Patients with Andersen-Tawil syndrome (ATS) mostly have mutations on the KCNJ2 gene, producing loss of function or dominant-negative suppression of the inward rectifier K(+) channel Kir2.1. However, clinical manifestations of ATS including dysmorphic features, periodic paralysis (hypo-, hyper-, or normokalemic), long QT, and ventricular arrhythmias (VAs) are considerably variable. Using a modified dynamic Luo-Rudy simulation model of cardiac ventricular myocytes, we attempted to elucidate mechanisms of VA in ATS by analyzing effects of the inward rectifier K(+) channel current (I(K1)) on the action potential (AP). During pacing at 1.0 Hz with extracellular K(+) concentration ([K(+)](o)) at 4.5 mM, a stepwise 10% reduction of Kir2.1 channel conductance progressively prolonged the terminal repolarization phase of the AP along with gradual depolarization of the resting membrane potential (RMP). At 90% reduction, early afterdepolarizations (EADs) became inducible and RMP was depolarized to -52.0 mV (control: -89.8 mV), followed by emergence of spontaneous APs. Both EADs and spontaneous APs were facilitated by a decrease in [K(+)](o) and suppressed by an increase in [K(+)](o). Simulated beta-adrenergic stimulation enhanced delayed afterdepolarizations (DADs) and could also facilitate EADs as well as spontaneous APs in the setting of low [K(+)](o) and reduced Kir2.1 channel conductance. In conclusion, the spectrum of VAs in ATS may include 1) triggered activity mediated by EADs and/or DADs and 2) abnormal automaticity manifested as spontaneous APs. These VAs can be aggravated by a decrease in [K(+)](o) and beta-adrenergic stimulation and may potentially induce torsade de pointes and cause sudden death. In patients with ATS, the hypokalemic form of periodic paralysis should have the highest propensity to VAs, especially during physical activity.  (+info)

Modeling of IK1 mutations in human left ventricular myocytes and tissue. (5/23)

Elucidation of the cellular basis of arrhythmias in ion channelopathy disorders is complicated by the inherent difficulties in studying human cardiac tissue. Thus we used a computer modeling approach to study the mechanisms of cellular dysfunction induced by mutations in inward rectifier potassium channel (K(ir))2.1 that cause Andersen-Tawil syndrome (ATS). ATS is an autosomal dominant disorder associated with ventricular arrhythmias that uncommonly degenerate into the lethal arrhythmia torsade de pointes. We simulated the cellular and tissue effects of a potent disease-causing mutation D71V K(ir)2.1 with mathematical models of human ventricular myocytes and a bidomain model of transmural conduction. The D71V K(ir)2.1 mutation caused significant action potential duration prolongation in subendocardial, midmyocardial, and subepicardial myocytes but did not significantly increase transmural dispersion of repolarization. Simulations of the D71V mutation at shorter cycle lengths induced stable action potential alternans in midmyocardial, but not subendocardial or subepicardial cells. The action potential alternans was manifested as an abbreviated QRS complex in the transmural ECG, the result of action potential propagation failure in the midmyocardial tissue. In addition, our simulations of D71V mutation recapitulate several key ECG features of ATS, including QT prolongation, T-wave flattening, and QRS widening. Thus our modeling approach faithfully recapitulates several features of ATS and provides a mechanistic explanation for the low frequency of torsade de pointes arrhythmia in ATS.  (+info)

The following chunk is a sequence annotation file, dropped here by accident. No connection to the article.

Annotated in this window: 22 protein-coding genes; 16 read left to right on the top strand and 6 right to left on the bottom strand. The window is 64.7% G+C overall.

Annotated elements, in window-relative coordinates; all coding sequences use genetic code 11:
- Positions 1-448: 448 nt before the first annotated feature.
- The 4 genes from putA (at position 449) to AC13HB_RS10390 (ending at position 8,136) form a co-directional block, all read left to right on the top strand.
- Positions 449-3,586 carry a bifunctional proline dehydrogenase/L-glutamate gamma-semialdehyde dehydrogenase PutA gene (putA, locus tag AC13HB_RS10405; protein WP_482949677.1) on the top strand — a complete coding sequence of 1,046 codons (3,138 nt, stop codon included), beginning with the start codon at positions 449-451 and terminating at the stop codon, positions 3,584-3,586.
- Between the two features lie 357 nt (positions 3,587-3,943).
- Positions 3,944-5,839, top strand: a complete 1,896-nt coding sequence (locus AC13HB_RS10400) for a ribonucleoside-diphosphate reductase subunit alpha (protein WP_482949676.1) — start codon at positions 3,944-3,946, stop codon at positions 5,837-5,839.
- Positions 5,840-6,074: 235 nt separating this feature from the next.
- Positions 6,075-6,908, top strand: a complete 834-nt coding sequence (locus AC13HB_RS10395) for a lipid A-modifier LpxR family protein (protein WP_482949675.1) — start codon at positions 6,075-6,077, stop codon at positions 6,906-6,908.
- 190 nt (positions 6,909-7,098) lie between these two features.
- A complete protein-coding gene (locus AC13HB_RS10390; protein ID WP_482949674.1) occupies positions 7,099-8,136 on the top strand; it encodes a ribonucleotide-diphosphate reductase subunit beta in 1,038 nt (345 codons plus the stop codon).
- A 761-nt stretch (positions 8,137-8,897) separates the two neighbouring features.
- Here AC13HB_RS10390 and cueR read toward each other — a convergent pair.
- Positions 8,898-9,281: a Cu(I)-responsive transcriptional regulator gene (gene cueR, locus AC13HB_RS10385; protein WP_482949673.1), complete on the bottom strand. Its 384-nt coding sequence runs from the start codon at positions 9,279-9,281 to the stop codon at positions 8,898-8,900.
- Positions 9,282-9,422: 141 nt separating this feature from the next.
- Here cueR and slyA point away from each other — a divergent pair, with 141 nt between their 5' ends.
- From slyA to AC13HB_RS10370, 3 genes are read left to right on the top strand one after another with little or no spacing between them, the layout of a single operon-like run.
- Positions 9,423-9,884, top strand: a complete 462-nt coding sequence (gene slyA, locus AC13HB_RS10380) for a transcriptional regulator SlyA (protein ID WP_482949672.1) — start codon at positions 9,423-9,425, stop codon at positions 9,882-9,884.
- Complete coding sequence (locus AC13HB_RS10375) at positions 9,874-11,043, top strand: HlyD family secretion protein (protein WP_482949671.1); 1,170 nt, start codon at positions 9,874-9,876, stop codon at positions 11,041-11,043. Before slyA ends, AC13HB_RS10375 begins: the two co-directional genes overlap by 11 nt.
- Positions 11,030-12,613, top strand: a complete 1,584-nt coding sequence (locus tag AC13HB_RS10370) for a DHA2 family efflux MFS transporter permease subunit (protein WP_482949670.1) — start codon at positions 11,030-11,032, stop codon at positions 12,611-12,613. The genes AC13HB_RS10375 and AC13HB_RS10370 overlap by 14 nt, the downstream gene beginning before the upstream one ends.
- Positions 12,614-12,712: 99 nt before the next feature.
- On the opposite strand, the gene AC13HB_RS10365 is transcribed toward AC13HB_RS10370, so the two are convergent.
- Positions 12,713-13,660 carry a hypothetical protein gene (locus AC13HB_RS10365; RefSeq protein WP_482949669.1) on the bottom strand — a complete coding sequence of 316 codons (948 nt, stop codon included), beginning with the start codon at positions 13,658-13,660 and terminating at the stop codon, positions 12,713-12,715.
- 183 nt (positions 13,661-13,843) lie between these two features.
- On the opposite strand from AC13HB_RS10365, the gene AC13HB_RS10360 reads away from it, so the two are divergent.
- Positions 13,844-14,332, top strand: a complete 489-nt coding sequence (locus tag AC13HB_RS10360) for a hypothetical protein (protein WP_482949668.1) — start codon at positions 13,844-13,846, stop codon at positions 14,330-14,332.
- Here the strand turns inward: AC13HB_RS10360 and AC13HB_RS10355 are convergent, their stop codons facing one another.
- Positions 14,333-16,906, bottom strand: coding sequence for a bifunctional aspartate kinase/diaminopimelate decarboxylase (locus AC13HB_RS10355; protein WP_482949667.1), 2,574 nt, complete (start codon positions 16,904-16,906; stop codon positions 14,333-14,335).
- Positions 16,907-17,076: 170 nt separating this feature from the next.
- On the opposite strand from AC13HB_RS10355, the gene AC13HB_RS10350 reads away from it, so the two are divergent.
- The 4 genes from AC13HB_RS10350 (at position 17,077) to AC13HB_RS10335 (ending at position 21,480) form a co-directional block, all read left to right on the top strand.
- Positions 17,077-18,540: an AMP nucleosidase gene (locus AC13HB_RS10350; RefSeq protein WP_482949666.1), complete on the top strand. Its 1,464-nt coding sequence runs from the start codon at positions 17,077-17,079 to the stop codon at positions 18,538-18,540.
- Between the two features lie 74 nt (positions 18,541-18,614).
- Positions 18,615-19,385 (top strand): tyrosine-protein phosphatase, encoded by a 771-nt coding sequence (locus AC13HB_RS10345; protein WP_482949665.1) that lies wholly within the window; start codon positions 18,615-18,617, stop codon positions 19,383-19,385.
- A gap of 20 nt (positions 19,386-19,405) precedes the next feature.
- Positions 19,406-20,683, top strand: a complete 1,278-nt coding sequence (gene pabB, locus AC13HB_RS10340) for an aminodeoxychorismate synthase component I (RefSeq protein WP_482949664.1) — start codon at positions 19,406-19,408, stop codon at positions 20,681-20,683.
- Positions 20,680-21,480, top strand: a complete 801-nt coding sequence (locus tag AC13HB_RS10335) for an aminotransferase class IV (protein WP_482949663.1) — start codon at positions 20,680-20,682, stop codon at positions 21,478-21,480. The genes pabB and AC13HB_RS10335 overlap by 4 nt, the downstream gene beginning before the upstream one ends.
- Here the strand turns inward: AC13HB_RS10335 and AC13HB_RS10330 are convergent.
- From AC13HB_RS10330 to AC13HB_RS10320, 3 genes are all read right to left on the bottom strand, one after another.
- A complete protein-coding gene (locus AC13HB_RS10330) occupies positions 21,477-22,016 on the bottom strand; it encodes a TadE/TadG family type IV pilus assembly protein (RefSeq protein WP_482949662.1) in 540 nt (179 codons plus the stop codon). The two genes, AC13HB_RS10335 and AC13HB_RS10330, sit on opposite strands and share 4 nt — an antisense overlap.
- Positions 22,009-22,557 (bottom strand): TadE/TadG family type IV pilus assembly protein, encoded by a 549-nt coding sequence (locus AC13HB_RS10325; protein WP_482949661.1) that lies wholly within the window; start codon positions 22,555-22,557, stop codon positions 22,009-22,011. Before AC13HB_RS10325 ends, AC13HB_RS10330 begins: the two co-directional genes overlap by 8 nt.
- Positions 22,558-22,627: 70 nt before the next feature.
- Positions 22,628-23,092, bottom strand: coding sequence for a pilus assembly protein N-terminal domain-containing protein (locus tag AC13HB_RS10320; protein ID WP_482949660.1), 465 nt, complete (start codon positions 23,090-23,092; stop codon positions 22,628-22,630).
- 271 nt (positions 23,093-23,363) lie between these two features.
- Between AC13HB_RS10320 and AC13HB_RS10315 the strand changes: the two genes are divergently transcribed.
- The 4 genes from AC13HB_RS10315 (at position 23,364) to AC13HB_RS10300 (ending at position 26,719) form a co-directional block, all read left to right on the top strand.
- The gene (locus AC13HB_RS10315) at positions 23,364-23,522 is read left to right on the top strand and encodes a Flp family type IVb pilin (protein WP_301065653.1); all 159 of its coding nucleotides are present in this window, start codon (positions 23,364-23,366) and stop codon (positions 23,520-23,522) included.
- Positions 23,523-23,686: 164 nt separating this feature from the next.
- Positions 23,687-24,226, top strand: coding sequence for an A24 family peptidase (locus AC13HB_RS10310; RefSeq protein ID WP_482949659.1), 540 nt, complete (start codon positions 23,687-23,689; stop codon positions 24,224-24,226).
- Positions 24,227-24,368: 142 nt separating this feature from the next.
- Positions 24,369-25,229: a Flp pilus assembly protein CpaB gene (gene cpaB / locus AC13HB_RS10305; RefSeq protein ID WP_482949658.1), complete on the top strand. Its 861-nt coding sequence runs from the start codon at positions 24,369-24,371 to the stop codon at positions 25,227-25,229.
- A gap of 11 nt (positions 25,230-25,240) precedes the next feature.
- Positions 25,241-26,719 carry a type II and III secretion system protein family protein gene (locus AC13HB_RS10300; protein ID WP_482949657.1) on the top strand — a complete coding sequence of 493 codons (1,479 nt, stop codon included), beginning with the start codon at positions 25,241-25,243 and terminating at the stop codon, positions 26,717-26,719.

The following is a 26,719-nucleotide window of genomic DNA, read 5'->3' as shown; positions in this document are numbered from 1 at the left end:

Andersen syndrome: an association of periodic paralysis, cardiac arrhythmia and dysmorphic abnormalities. (6/23)

Andersen syndrome (AS) is a rare disease characterized by the presence of periodic paralysis (PP), cardiac arrhythmia and dysmorphic abnormalities. We report herein the first Brazilian patient presenting AS who also had obesity, obstructive sleep apnea (OSA) and daytime sleepiness. Clinical and genetic evaluation of six family members demonstrated that four had dysmorphic abnormalities but none had PP or cardiac arrhythmia. Sequencing of KCNJ2 revealed the R218W mutation in the index patient and her 6-year-old daughter, who presented dysmorphic abnormalities (micrognathia, clinodactyly of fourth and fifth fingers, short stature) and OSA. Three relatives had clinodactyly as the only manifestation but the R218W mutation was absent, suggesting that this characteristic may be influenced by another gene. OSA accompanied by dysmorphic features may be related to AS.  (+info)

An andersen-Tawil syndrome mutation in Kir2.1 (V302M) alters the G-loop cytoplasmic K+ conduction pathway. (7/23)

Loss-of-function mutations in the inward rectifier potassium channel, Kir2.1, cause Andersen-Tawil syndrome (ATS-1), an inherited disorder of periodic paralysis and ventricular arrhythmias. Here, we explore the mechanism by which a specific ATS-1 mutation (V302M) alters channel function. Val-302 is located in the G-loop, a structure that is believed to form a flexible barrier for potassium permeation at the apex of the cytoplasmic pore. Consistent with a role in stabilizing the G-loop in an open conformation, we found the V302M mutation specifically renders the channel unable to conduct potassium without altering subunit assembly or attenuating cell surface expression. As predicted by the position of the Val-302 side chain in the crystal structure, amino acid substitution analysis revealed that channel activity and phosphatidylinositol 4,5-bisphosphate (PIP2) sensitivity are profoundly sensitive to alterations in the size, shape, and hydrophobicity of side chains at the Val-302 position. The observations establish that the Val-302 side chain is a critical determinant of potassium conduction through the G-loop. Based on our functional studies and the cytoplasmic domain crystal structure, we suggest that Val-302 may influence PIP2 gating indirectly by translating PIP2 binding to conformational changes in the G-loop pore.  (+info)